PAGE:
Practical Advice

Cyber Security

About the Author

Colonel (Ret’d) John Doody FBCS FCMI CITP ISSP MIOD

Cyber Lead, BCS Security Community of Expertise, part of BCS, The Chartered Institute for IT

Cyber and cyber security present some of the greatest challenges in the modern IT environment, ever increasing complex threats from hostile intelligence agencies, criminals, terrorists and hactivists are penetrating IT systems globally and result in the loss of data, intellectual property, money, and personal identity.

These attacks need constant monitoring, timely analysis and near real time response to ensure the security integrity of IT systems and the information contained therein. Nation states are totally reliant on the internet to conduct a wide range of business activities that contribute to their economic, defense and political status. To achieve a high level of efficiency, networks are more connected today than they ever have been, not just national connectivity but international connectivity. This connectivity brings a wide range of vulnerabilities and legislation challenges and it is impossible to achieve a utopian network environment.

The rapid development of sophisticated technology provides a platform for delivering IT services, however the weakest link in all cases is the human being; combating this demands good education, training and professionalism for both the technologists and the users, a matter being given high priority in both the UK and U.S.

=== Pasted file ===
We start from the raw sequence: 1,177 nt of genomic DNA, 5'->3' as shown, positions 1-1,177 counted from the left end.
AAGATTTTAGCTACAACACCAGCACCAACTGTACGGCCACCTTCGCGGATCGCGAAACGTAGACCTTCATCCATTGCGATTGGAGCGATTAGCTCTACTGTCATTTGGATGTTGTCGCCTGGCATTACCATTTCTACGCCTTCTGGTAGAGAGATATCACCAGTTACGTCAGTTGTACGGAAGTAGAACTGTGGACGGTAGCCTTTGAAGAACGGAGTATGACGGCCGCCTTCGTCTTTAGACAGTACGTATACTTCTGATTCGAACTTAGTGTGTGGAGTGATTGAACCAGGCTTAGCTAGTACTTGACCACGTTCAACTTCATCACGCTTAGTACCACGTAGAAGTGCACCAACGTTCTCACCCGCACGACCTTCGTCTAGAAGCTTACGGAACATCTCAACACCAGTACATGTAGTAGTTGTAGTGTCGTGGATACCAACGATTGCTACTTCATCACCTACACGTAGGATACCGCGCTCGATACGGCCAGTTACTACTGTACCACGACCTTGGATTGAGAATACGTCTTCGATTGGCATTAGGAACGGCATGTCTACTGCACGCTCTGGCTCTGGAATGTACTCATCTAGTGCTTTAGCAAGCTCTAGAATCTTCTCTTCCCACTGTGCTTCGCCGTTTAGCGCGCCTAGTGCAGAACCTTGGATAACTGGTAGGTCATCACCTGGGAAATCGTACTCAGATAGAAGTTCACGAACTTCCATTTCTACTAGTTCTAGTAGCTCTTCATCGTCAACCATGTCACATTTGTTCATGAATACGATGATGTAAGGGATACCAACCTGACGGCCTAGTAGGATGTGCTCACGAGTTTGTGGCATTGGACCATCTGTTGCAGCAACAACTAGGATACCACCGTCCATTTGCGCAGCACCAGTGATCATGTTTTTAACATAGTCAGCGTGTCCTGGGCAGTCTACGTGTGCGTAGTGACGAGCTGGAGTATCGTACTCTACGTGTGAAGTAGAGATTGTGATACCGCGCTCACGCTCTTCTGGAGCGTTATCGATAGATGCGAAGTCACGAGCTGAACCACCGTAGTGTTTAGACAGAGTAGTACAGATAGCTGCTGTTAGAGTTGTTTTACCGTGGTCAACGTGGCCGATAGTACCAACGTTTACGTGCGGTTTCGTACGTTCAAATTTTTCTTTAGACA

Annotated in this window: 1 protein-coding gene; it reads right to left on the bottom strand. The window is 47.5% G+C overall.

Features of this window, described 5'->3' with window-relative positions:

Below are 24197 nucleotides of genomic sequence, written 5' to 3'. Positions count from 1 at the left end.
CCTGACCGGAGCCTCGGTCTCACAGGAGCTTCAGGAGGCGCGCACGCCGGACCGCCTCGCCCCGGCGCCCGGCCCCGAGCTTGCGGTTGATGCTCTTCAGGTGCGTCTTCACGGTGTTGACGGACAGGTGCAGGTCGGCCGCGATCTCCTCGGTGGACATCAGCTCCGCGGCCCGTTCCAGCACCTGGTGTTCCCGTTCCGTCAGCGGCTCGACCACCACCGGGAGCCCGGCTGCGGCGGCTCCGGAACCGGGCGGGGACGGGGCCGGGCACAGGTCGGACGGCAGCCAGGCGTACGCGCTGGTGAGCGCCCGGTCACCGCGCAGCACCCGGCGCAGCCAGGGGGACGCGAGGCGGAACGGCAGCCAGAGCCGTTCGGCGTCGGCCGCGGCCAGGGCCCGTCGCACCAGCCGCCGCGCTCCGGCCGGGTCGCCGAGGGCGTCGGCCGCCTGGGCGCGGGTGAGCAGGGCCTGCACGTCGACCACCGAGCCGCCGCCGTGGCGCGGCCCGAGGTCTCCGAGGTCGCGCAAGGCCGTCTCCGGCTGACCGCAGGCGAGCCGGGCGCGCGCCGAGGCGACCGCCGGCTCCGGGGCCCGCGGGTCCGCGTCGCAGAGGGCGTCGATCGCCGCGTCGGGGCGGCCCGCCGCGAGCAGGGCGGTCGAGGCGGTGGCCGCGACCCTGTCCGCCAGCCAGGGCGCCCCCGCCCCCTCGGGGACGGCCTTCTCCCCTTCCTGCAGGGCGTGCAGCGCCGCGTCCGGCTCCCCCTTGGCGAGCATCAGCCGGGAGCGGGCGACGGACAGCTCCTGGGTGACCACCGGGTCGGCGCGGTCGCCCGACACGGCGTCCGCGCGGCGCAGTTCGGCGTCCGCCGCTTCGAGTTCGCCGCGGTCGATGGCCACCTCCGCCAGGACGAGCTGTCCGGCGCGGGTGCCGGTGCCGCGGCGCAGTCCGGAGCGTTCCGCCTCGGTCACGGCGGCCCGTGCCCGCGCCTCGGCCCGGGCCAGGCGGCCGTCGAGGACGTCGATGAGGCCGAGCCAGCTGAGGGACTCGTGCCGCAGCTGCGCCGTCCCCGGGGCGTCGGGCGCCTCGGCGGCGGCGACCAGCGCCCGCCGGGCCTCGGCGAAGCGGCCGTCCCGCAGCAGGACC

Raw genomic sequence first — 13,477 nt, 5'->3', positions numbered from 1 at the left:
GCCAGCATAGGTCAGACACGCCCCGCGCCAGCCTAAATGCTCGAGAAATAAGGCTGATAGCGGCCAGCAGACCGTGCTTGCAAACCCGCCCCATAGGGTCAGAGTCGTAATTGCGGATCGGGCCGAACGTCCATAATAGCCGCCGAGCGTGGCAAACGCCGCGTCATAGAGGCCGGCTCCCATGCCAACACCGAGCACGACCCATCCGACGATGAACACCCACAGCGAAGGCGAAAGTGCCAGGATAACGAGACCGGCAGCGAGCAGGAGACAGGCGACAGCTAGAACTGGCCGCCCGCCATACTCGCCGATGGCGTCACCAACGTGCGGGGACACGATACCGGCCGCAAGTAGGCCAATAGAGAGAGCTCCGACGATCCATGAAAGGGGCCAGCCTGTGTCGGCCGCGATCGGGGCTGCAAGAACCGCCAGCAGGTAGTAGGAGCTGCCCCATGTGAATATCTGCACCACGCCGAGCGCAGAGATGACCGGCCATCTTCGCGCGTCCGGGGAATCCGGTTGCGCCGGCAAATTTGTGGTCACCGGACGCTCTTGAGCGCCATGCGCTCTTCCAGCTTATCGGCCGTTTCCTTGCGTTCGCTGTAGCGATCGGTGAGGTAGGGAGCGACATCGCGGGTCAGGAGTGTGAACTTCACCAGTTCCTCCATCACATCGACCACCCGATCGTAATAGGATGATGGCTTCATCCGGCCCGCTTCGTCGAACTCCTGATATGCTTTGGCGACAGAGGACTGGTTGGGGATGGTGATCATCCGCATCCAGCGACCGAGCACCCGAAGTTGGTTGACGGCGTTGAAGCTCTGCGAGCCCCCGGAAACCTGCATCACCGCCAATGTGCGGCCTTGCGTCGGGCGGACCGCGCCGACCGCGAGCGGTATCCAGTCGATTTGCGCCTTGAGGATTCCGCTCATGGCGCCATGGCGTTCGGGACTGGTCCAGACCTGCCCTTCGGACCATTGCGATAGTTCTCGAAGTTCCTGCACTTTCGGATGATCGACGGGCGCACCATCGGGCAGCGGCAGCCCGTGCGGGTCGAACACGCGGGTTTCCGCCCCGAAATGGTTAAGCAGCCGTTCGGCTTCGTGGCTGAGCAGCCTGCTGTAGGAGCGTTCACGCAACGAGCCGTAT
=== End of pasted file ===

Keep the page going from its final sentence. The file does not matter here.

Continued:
The U.S. and UK have traditionally been the great innovators in IT and, more recently, in cyber security components for both the defensive and offensive roles. As such, there has been a longtime sharing of technology, research and innovation between our two countries. Indeed, we enjoy a global influence in the cyber domain.

The cyber security challenge is not just restricted to government, defense, critical national infrastructure, and industrial networks; it also permeates through to the citizen who is conducting an ever increasing number of transactions through the internet, with these transactions increasing in financial value and becoming an attractive target for criminals through sophisticated phishing attacks. These transactions include on-line banking, tax returns, government services, holiday bookings, flights, hotels, food shopping and access to the likes of Amazon. The citizen needs constant education from their start in school, and on through university and other forums, to ensure that everyone who uses the internet does so securely and confidently.

Cyber security is not new, information assurance (IA) or information security (Infosec) have dominated the IT security world with five main principles – confidentiality, integrity, availability, authentication, and non-repudiation – none of which have changed in importance since first defined back in 1992.